A controversial program mounted by the United States Department of Agriculture to introduce non-indigenous species to control native rangeland grasshoppers in the West (Carruthers and Onsager 1993, Lockwood 1993a, b) may fall in this category. The plan was to release an Australian scelionid wasp (Scelio parvicornis) and an Australian fungal pathogen (Entomophaga praxibuli). Upon objection that ecological costs had not been adequately assessed, the wasp release was postponed, although the fungus had already been released in two states. Among the 300-odd grasshoppers of western rangelands, there are no introduced species (Lockwood 1993a). Most of these grasshoppers in most years in most places are not harmful to human interests, and some are believed to be ecologically beneficial. But there has been no thorough study of all their exact ecological roles, as with those of so many other insects. They may suppress various weeds. For example, one non-target species, Hesperotettix viridis, feeds on plants poisonous to livestock, which might well increase in their absence. Grasshoppers surely compete with other pest insects and almost certainly contribute to determining the composition and therefore physical structure of plant communities. They vector symbionts such as mycorrhizal fungi, they vector microbial pathogens, and, by sheer numbers, they must contribute greatly to nutrient cycling. What would happen to any of these processes if any non-target or even target species disappeared or greatly declined is simply not predictable given the current state of knowledge of community and ecosystem ecology of grasslands. But it seems very likely that something important would happen, even if we cannot predict what it would be. What is more doubtful is whether we would ever know what happened, and why.


The grasshopper case is particularly controversial because it entails importing non-native species to control native ones, whereas "classical biological control" is typically defined (e.g., Nechols and Kauffman 1992) as controlling non-native pests by importing species, often antagonists from the pests' regions of origin. Lockwood (1993a) suggests the term "neoclassical biological control" when an introduced antagonist of a native species is used. This approach automatically raises warning flags because it is not based, as is much classical biological control, on a close coevolutionary association between pest and enemy. The presence of a wild card seems much more likely than in classical biological control. After all, if the pest and enemy have never seen one another before, is the probability not increased that non-target species will be affected at least as much as the target will?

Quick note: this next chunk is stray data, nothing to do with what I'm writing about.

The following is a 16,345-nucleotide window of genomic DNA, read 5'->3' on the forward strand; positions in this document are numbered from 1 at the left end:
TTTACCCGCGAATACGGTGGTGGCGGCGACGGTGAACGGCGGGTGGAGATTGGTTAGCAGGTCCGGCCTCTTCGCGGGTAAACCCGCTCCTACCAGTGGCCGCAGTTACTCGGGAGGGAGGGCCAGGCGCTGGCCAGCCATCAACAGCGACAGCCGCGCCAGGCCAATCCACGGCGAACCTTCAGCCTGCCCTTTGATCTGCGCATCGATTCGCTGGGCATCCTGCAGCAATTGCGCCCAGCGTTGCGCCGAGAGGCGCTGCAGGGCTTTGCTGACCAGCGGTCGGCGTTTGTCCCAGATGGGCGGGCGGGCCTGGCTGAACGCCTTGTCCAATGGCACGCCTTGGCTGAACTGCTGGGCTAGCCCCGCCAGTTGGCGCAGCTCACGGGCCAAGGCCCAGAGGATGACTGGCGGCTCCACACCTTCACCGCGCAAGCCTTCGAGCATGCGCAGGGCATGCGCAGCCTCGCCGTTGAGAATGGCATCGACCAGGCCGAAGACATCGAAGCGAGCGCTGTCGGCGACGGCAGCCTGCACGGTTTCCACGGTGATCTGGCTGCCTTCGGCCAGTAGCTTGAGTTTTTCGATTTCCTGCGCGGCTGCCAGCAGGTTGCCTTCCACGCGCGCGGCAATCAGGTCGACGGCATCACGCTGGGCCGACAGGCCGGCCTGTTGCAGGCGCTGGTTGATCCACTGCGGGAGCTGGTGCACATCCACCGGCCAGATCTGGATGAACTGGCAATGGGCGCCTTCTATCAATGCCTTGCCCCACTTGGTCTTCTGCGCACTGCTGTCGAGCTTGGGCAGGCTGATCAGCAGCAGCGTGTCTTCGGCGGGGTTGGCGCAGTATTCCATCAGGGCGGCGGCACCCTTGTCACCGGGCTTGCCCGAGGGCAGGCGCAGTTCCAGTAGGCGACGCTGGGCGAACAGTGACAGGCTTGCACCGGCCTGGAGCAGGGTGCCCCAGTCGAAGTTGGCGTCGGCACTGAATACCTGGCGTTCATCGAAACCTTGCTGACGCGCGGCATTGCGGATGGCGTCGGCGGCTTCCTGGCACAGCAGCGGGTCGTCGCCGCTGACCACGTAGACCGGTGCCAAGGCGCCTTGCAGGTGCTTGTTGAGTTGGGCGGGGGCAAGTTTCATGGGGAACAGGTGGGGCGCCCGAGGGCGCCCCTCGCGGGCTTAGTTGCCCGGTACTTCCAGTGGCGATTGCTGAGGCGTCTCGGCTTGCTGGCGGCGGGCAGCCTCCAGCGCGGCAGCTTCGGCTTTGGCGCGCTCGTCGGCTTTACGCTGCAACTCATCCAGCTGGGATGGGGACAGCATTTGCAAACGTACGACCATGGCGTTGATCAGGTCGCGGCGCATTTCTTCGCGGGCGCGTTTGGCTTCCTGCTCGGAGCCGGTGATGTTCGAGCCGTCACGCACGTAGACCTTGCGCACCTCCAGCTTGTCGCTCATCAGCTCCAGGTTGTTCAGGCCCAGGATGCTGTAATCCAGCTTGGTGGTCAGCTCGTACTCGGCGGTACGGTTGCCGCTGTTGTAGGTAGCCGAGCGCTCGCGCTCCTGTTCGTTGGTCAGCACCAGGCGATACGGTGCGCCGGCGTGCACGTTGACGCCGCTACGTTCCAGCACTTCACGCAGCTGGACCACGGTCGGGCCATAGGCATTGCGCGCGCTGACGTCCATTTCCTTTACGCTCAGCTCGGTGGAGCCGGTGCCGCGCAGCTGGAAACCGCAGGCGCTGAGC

A guiding principle of neoclassical control is the "new association" hypothesis of Hokkanen and Pimentel (1984, 1989). In essence, the hypothesis is that totally new associations are likely to be more devastating to the pest precisely because the pest has not coevolved with its enemies. One can understand the rationale by analogy to the evolution of benignity in disease-host relationships (e.g., Ewald 1983). Often the first wave of an introduced epizootic disease devastates the host, but subsequent coevolution, including evolution of disease resistance by the host species and of less virulent genotypes of the pathogen, makes successive waves progressively less catastrophic. Because it is not in the pathogen's "interest" to eliminate its host, natural selection inexorably leads to a more benign relationship. The trajectory of the myxoma virus-rabbit interaction in Australia is a good example from biological control (Williamson 1992).

Hokkannen and Pimentel (1984, 1989) marshal literature data to show that many, perhaps most, truly effective biological-control programs involve new associations of host and enemy, and often they entail new-host use by species previously considered monophagous or oligophagous. This claim has been criticized, but the grounds of the criticism are essentially haggling over the exact numbers, not over the fact that new associations are often effective for biological control. For example, Waage and Greathead (1988) reanalyzed a subset of the data analyzed by Hokkanen and Pimentel, using somewhat different criteria for project "success," and concluded that, rather than a typically better result with new associations, there is no difference between new and old associations in likelihood of producing economically important control.